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Romana A Pernaa

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Conservation of Angular Momentum
By Romana A Pernaa   
Not "rated" by the Author.
Last edited: Tuesday, September 25, 2007
Posted: Thursday, August 16, 2007

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Science Fiction versus Fact Series

How starships break physical laws.



 

Here is a visual: the Enterprise drops out of warp and seamlessly takes up a standard orbit around an M-class planet.  The Enterprise got to the planet from some other planet using its warp-drive, a feature which apparently allowed it to exceed the speed of light in normal space.  Regardless of any problems inherent in a theoretical faster-than-light drive, in this scenario it is likely that the Enterprise violated the laws of physics by not conserving angular momentum.  There was no kind of maneuvering present to avoid such consequences.

The problem exists for all speculated types of faster-than-light travel, including hyper-drives, slipstream-drives, and inter-dimensional-drives.

The conservation of angular momentum is indicated by the cross-products:

R1 x P1 = R2 x P2, where R is a vector (or tensor) radius, and P is a vector (or tensor) linear momentum.

 

However, the situation is not so simple as the equation implies, since in real-world situations these vectors have to be treated as tensors (matrices instead of vectors,) not ordinary cross-products, unless the starship has a starting position in interstellar space away from all major bodies of mass.  Remember, all spatial trajectories are actually orbits:

·        We assume that that travel is within a single galaxy, so the first component of angular momentum would be that of a star in orbit around the center of a galaxy.

·        The second component would be the orbit of a planet around the star.  The orbit could be inclined to the stellar plane and possibly even retrograde.

·        The third component would be the spin of a planet, which could have any orientation relative to its orbital plane.

·        The fourth component would be the angular momentum of the starship itself, in orbit around the planet.

 

It should be noted that the planetary plane of individual stars in a galaxy is not related to stars’ orbital planes in the galaxy.  Planetary systems can have any random orientation with respect to the galactic plane.

In science fiction, writers routinely ignore the problems of physics and essentially just plot a course from one star to another star.  However, the details associated with the conservation of angular momentum are not trivial, since all the actual maneuvering to achieve the desired orbit could consume enormous amounts of energy.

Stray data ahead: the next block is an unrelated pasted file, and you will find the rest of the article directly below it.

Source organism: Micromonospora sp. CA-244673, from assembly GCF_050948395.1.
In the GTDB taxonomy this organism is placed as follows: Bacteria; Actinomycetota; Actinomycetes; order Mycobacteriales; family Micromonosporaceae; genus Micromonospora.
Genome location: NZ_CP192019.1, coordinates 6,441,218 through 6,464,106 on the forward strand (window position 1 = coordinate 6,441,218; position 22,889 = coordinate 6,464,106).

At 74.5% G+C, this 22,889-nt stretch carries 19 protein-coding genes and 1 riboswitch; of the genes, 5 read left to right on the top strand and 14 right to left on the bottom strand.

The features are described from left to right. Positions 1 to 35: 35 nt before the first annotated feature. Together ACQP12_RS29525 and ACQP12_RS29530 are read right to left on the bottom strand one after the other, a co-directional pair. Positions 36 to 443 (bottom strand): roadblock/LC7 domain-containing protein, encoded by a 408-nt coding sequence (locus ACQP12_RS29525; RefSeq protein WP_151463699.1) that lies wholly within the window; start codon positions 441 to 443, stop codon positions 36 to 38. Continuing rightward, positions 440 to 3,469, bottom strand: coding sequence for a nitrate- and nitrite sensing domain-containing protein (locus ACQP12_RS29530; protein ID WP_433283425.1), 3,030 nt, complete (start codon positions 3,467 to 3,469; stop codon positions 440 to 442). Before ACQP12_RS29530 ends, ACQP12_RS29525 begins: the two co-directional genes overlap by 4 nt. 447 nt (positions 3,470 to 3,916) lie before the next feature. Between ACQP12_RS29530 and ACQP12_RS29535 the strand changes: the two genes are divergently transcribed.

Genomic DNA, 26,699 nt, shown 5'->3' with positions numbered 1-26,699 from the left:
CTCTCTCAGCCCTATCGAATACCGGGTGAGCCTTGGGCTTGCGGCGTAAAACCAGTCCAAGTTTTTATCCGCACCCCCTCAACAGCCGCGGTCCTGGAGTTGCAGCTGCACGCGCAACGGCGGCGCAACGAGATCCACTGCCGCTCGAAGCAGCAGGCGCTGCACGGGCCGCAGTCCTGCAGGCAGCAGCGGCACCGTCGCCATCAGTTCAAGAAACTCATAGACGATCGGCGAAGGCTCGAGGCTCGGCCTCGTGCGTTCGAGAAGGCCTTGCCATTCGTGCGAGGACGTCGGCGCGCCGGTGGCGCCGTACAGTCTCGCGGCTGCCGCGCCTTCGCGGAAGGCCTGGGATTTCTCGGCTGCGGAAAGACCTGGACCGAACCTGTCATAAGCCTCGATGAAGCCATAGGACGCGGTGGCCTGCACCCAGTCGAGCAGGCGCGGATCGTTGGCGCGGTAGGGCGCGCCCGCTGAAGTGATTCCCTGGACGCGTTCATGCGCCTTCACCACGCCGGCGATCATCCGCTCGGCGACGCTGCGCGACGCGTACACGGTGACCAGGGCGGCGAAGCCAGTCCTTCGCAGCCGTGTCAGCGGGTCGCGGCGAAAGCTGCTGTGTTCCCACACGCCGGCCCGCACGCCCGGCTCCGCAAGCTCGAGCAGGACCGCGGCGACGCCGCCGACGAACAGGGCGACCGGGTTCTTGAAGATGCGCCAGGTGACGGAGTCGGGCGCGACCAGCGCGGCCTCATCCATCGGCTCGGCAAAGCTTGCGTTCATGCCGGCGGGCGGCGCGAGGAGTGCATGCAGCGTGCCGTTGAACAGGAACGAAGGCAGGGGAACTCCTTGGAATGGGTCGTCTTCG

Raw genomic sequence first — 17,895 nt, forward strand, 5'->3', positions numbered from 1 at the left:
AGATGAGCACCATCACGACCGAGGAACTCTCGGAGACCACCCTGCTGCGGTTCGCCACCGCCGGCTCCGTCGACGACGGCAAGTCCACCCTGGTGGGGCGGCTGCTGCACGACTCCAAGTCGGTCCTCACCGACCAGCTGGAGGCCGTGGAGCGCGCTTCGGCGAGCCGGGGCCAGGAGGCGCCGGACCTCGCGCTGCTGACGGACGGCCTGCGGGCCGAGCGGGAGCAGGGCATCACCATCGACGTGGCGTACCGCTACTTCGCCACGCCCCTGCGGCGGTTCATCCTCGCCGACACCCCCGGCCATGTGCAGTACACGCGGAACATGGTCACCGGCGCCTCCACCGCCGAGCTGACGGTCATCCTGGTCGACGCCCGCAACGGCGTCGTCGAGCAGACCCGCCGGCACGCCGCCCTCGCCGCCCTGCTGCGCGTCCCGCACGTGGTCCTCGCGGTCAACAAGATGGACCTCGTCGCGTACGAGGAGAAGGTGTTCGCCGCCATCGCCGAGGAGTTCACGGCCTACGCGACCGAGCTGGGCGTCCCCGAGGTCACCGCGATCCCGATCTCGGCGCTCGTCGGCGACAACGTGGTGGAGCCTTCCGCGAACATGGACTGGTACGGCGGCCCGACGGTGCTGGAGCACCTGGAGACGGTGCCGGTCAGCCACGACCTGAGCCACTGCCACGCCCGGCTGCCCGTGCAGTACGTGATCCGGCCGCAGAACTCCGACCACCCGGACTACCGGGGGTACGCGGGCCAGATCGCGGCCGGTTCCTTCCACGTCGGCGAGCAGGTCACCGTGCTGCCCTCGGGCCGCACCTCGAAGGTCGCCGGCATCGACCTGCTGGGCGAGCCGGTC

Writers also ignore the following collateral problems:

·        Habitable planets might have natural moons, which would have to be factored in.

·        Such planets might have small satellites and space stations.

·        Such planets might also have significant traffic generated by other starships coming and going.

·        Depending on the mechanics of a particular drive system, there could be accuracy problems that increase with distance traveled, which could make it dangerous to drop into normal space too close to the destination planet.

 

The Star Trek universe features stable (and unstable) wormholes that allow starships to pass through intact, thus making wormholes shortcut pathways through space.  It is not clear whether any kind of wormhole would actually allow this, and it is also not clear whether such a wormhole would help conserve angular momentum.

 

The Stargate universe defines its wormholes differently.  Starships and travelers cannot simple pass through intact, but must be disassembled into energy first, and reassembled at the destination stargate.  This is more in keeping with the speculation that wormholes could only contain information in chaotic states, and that, despite the chaos caused by turbulence, sufficient information is present to reconstruct any disassembled matter to its original state.

For this kind of a wormhole, the conservation of angular momentum would be just another component of the chaos, so travelers could arrive at a destination stargate with no ill effects.  However, stargates must be delivered to planets by starships which travel through hyperspace, so there is still a problem of unresolved conservation of angular momentum.

 

Dr. Who’s TARDIS seems to be a special case.  It dematerializes from ordinary space without turning it and its occupants into energy.  Yet, it can rematerialize anywhere in space and time, usually making precise landings on some exotic location.  This would have to involve unimaginably accurate calculations.  Still, I fail to see how the conservation of angular momentum is ever applied.

Time machines, in general, have problems with spatial references, besides the usual problems with paradoxes.  Due to all the combined motion through space of celestial bodies, a given location can have a markedly different spatial reference in past or future times.



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